Friday, July 10, 2009

Sometimes the LAMP Stack is Appropriate for Enterprise Use: Externally-Facing Blogs

I've been doing a lot of research into how open-source software can and can't be used in Enterprises. In January, I wrote a post called "Is the LAMP Stack Appropriate for Enterprise Use?" That looked into conditions that using it may be a good idea.

I was inspired this morning when reading a blog post about 21 popular brands that use wordpress. Wordpress is an open-source content management platform based on PHP, and I was blown away to learn that eBay, Yahoo, Ford, and the Wall Street Journal all use wordpress in the architectures of their externally-facing blogs

Who would have thought?

3 comments:

  1. > Who would have thought?

    Apparently someone who does research.

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  2. News Ltd (AUS) uses the LAMP stack for all it's externally facing blogs also but 'tis not wordpress. (http://blogs.news.com.au/ http://www.thepunch.com.au/)

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  3. woops - meant (http://www.news.com.au/blogs/)

    My arm of the business is investing some serious time and energy into building a solid lamp platform for rapid development and social websites.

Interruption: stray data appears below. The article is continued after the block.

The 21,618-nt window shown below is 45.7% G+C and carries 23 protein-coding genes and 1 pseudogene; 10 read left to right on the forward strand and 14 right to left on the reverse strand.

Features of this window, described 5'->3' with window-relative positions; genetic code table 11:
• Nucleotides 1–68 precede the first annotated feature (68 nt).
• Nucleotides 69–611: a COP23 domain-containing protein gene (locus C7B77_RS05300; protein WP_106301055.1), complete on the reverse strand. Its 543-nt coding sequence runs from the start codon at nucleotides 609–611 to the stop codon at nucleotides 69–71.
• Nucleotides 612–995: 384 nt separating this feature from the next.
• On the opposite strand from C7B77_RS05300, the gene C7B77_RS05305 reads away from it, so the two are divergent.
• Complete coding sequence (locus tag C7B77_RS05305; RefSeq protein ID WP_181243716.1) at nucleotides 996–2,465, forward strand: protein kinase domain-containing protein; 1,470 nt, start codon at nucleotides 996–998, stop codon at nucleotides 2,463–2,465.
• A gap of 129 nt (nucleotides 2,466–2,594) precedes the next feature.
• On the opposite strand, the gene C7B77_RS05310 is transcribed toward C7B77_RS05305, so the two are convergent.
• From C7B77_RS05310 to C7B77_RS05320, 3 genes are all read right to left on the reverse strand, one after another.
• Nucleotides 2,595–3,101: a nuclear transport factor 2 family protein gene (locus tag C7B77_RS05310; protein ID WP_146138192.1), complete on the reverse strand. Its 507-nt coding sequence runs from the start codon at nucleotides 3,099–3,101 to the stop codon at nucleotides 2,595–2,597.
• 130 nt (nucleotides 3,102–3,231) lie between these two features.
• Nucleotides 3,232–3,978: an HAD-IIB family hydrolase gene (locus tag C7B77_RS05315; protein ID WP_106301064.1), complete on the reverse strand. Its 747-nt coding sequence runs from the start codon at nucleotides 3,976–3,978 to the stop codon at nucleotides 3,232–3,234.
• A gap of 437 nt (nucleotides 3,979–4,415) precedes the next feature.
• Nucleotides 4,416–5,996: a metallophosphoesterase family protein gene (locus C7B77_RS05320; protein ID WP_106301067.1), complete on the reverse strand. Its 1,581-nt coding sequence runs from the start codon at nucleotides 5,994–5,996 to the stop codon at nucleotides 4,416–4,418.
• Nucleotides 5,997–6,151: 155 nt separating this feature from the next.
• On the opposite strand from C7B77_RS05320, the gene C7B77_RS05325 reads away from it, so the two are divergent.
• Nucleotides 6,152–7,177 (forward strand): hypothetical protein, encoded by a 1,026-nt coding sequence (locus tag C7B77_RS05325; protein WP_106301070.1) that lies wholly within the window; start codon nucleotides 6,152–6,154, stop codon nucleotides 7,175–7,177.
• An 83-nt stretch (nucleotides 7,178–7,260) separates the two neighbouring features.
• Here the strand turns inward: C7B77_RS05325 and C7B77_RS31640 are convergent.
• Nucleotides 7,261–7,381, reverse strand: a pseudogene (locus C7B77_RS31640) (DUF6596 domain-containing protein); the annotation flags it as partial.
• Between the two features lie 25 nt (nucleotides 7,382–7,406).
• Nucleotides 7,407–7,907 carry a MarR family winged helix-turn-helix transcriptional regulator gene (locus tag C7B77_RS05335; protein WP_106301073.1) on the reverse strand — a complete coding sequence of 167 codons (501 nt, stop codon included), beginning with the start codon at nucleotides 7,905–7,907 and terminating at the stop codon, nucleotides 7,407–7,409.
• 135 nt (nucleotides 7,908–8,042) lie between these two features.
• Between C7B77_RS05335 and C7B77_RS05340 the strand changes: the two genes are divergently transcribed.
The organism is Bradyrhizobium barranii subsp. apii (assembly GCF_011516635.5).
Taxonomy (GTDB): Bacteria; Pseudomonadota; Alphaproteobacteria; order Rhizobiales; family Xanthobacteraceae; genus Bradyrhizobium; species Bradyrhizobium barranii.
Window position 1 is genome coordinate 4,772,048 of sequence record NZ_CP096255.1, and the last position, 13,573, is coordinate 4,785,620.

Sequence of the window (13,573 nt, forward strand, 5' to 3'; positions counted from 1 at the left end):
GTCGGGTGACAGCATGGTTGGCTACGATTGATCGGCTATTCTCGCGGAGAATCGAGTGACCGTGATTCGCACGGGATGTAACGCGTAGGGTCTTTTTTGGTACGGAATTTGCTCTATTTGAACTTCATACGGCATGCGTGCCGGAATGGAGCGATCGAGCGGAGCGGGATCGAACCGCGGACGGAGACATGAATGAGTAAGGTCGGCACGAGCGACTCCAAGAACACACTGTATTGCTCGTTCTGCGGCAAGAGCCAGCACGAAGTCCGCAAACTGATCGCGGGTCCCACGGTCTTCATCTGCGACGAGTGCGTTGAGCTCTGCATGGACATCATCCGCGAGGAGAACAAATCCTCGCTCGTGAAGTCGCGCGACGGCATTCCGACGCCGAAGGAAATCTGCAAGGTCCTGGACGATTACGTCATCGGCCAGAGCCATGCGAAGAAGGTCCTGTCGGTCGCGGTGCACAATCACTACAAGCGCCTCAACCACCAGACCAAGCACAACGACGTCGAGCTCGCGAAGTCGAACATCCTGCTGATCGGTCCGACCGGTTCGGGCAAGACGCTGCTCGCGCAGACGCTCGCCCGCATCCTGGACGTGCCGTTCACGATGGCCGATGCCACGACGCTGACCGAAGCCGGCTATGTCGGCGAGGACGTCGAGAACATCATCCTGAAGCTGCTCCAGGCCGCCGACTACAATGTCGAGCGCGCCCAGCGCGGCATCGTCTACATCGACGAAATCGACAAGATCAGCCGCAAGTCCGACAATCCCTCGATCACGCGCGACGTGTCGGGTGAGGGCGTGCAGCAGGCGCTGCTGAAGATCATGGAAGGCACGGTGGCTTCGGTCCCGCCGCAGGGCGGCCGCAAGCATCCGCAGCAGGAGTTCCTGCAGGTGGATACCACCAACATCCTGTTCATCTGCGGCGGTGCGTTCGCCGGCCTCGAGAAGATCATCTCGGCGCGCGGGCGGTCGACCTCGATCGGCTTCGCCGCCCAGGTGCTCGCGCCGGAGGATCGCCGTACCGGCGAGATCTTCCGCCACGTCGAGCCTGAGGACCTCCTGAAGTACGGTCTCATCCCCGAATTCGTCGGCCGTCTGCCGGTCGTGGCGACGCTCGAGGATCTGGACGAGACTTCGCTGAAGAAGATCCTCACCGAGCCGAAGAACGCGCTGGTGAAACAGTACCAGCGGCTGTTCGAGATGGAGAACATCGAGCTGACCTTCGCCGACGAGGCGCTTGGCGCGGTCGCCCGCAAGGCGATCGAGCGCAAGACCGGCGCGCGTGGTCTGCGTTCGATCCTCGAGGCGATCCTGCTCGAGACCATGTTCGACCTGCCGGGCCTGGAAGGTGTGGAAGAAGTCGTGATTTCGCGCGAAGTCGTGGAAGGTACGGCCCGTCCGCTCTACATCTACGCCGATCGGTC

ZendFramework is an enterprise ready library if I've ever seen one and with apps out there like APC (tends to halve server load with a vanilla install), memcache (which php only requires a flag to set session handling for), IDS (http://php-ids.org/) I can't see why lamp isn't capable of being an enterprise stack...

    FirePHP allows for rapid development and debugging. If you set-up a decent profiler in your app you can catch most bloat before it ever gets to production.

    With Phing, PHPUnit, Xinc etc.. there's nothing stopping you having an enterprise level release management process...

    If you're fortunate enough for MySQL to become a bottleneck, using a complete framework (with proper DAL) like Zend's allows you just switch out the mysql db for oracle or something more 'enterprise ready' so no fuss...

    Personally I don't see any issue with the stack being 'enterprise ready' it all comes down to how well the system is architected and the quality of devs working on the project (that being said surely these are issues regardless of which stack's your poison).

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